Beige and Confused: Explore if and how your interior décor could benefit from a boost of color
Sep 07, 2016 02:14PM ● Published by Arden Haley
Often I hear folks comment, “I’m scared of color,” or “My whole house is white—I wouldn’t know where to start.” Oh, and my favorite, “All my furniture is tan and brown—you know, I’m keeping it neutral.” Neutral? Sure...keeping it neutral…and boring. Now don’t get me wrong, I love a monochromatically-designed chic-space as much as the next designer, but let’s be clear, there is a significant difference between an all-white room that is going for that “Scandinavian Mid-Century Mod-look” and a room that just screams asylum. Let’s dig a bit deeper: is there another color in your home besides brown and/or tan—perhaps you’re calling it taupe, cream, or off-white? All of these “colors” are code for safe and the diagnosis is dull and dingy with a serious case of CDD…Color Deficit Disorder. But don’t panic, I have several solutions. Consider me your design doctor and therapy is now in session. Let’s consider the following case studies.
CASE STUDY: Don’t Know Where to Begin
SOLUTION: Color by Numbers
Sometimes, it is so elementary in the design world. For example, we love to have things appear in threes, especially color. And like with most things in design, it isn’t by chance. The way the human eye works when we walk into a space is that it connects through repetition. This creates a sense of cohesion and reason; in most cases, seeing the same thing three times, triggers that connection and harmony.
The trick here is to choose a neutral base (not to be confused with a whole neutral ROOM), layered with an element of color evenly used throughout the space. HUH? Simply put: say you have a white sofa (THE NEUTRAL) with a complementing accented blue wall as the back-drop (COLOR REPEAT 1), layered by shades of blue pillows (COLOR REPEAT 2), and all effortlessly layered over an abstract blue-tone rug (COLOR REPEAT 3) to ground the space, creating a harmonious design! Simple—and methodically easy as 1, 2, 3!
CASE STUDY: Afraid of Color
SOLUTION: Go With the Flow
Color and Commitment—these two C-words aren't just synonymous with rating the quality of a diamond. Quite the contrary. Both seem so permanent, so much, and so now to those unsure of which colors to commit to. In a perfect world, ideal colors would fall out of the sky, do a dance with a paintbrush all over your home, and give you the color story of your dreams. But we all know better—not going to happen. Let the colors start to find you. Pay attention to your everyday natural settings. What better way to face your color commitment fears? When you walk through a store, does that purple bag catch your eye? Flip through a magazine and that yellow car jumps off the page. It’s like the Freudian-slip in the world of color. Your color preferences have always been there, you just need to coax them out.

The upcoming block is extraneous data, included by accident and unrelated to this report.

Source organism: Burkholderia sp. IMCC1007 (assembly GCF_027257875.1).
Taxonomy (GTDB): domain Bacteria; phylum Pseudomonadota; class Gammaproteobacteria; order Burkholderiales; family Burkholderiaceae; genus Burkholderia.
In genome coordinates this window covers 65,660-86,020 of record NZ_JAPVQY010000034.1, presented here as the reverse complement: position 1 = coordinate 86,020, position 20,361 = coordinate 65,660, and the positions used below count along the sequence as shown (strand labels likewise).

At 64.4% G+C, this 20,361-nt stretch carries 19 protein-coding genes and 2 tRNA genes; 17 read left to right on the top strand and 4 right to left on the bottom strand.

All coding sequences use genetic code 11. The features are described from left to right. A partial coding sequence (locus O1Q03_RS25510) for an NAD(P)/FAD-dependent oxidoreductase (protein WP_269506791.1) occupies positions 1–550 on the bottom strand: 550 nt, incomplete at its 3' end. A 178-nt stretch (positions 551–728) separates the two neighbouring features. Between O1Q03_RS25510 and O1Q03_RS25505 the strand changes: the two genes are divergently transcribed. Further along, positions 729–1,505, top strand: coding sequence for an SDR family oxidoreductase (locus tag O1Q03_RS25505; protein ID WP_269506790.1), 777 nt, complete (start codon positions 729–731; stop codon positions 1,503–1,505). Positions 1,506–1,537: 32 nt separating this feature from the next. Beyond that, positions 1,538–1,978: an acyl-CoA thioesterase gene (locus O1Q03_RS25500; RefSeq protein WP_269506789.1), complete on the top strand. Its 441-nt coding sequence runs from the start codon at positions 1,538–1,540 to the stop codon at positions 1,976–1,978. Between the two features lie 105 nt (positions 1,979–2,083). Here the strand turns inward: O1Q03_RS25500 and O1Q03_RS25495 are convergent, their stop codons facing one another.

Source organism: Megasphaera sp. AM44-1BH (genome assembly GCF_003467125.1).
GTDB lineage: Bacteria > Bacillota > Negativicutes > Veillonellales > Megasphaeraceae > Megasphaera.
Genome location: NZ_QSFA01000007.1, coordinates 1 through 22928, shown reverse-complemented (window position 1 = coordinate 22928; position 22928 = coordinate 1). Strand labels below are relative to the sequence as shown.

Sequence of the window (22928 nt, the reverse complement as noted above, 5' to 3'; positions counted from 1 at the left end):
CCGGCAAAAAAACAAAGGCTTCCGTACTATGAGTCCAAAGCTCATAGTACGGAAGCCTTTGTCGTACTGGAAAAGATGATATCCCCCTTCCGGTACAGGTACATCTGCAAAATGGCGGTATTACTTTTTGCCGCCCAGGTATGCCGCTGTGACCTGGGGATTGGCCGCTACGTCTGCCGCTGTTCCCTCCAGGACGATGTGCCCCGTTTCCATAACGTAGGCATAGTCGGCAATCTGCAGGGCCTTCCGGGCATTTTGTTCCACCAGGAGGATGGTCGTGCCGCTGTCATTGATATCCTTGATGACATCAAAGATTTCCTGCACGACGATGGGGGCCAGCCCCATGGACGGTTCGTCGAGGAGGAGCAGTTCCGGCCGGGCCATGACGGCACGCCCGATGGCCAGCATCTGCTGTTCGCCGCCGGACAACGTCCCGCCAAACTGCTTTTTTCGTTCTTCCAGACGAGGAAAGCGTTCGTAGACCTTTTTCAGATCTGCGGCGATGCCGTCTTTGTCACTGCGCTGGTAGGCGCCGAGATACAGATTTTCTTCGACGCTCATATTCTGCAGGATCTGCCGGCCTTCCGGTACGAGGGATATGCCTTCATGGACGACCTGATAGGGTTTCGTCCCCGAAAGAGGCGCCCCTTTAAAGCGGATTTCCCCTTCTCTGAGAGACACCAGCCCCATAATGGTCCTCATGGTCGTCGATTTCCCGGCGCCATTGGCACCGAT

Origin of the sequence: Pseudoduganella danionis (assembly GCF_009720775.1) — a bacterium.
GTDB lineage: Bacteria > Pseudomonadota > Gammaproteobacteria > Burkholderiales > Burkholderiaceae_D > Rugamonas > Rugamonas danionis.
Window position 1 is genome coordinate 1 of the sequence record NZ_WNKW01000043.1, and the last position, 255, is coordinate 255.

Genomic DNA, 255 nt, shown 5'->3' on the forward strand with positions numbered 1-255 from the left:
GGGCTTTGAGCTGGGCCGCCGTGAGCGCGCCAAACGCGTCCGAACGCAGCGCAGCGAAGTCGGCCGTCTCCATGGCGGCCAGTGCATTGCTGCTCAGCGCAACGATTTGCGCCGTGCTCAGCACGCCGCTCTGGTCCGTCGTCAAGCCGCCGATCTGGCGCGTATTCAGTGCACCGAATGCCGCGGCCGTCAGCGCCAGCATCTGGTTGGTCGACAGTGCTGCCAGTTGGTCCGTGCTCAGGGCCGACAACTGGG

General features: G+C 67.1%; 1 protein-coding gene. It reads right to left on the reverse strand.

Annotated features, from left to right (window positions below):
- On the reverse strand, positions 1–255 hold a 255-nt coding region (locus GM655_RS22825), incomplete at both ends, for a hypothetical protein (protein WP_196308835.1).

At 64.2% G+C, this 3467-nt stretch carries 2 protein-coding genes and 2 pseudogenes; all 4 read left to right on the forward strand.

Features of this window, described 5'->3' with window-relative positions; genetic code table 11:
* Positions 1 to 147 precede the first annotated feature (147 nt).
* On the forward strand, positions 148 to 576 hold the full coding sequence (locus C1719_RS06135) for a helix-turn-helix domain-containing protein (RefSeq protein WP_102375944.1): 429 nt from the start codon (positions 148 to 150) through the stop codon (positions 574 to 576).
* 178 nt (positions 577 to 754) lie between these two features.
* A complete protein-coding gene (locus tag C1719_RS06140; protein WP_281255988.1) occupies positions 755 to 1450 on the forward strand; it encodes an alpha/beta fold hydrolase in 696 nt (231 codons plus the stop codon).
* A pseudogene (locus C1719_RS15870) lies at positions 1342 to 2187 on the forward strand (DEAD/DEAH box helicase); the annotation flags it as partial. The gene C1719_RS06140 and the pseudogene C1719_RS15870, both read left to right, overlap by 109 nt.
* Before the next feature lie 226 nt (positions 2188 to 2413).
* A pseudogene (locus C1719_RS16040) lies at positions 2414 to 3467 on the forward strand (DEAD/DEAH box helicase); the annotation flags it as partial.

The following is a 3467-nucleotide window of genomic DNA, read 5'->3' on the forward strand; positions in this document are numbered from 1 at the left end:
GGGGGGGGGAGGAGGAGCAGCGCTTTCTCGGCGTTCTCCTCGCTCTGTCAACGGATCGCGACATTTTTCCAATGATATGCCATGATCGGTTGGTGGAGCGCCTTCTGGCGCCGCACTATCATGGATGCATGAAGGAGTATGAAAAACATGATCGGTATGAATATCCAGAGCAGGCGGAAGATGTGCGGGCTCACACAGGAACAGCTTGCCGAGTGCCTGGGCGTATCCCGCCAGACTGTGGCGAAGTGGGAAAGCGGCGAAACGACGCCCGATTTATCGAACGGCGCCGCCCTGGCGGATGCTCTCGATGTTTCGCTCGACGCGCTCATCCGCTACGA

Once you figure out the color you’re gravitating toward the most, the next step is to gradually introduce it into your home—a candle...then a maybe a vase...bedsheets...a small ottoman. You’ll naturally move in the direction of your color without having to try so hard. Before you know it, you’ll be sitting peacefully in that purple (or was it yellow?) chair.
Or, consider your love for basketball. Maybe, you really enjoy how jeans look and feel on you. Inspiration can come from anything, anywhere. Turn that vibrant orange leather ball color into an inviting sofa—or bring the favorite pair of blue jeans to your walls in rich color. It’s all right in front of you, just take the time to pay attention.
CASE STUDY: Want to Create A Mood
SOLUTION: Focus On Your Feelings
There is actual scientific evidence proving that color affects mood. In laymen’s terms: different colors equals different moods. The brain responds naturally when it is exposed to color; so, the room and feeling you want to promote determines the color you should consider highlighting. And as much as it might make sense to assume that whichever color you personally prefer will give others the same feeling, this is often not the case. Take, for example, a rather common favorite color…red. Well, pump your brakes Valentine before you select that persimmon couch. Have you ever noticed how all the big fast-food chains’ colors are hues of reds, yellows, and oranges? Well this isn’t by coincidence—years of research indicates these colors evoke hunger. So ask yourself, “How do I want to feel in this space? Relaxed? Calm? Happy? Hungry?” There’s a psychological approach to keep in mind when choosing colors. Do yourself a favor and research how color influences moods and feelings before putting paint to wall.
CASE STUDY: Fear of Rejection
SOLUTION: Nobody’s Perfect
What’s considered the number one design nightmare? A color not working out! You slaved, researched, pondered, prayed, gave a sacrificial offering to the color gods—and then it happens, you regret your color choice. But what do you do? Regress back to step one and deny ever having color in your house again? No, of course not. Advice: sleep on it. Change can initially feel overwhelming and cause adverse reactions but, just like medicine, sometimes the benefits outweigh the side effects. Accepting new is difficult—not to mention, there’s always that voice of buyer’s remorse. I say, turn down the volume on that voice in your head and take some time before changing your mind.
Walls can be painted over, and sofas can be returned, re-covered, replaced, or, worse case, re-sold. The point is, it can be fixed; there are options toward resolution. So save your receipts and try, try again. I actually appreciate mistakes—I believe mistakes are your subconscious trying to come out. Nine times out of ten, the color you’ve been denying, but cannot get away from, is really the color for you.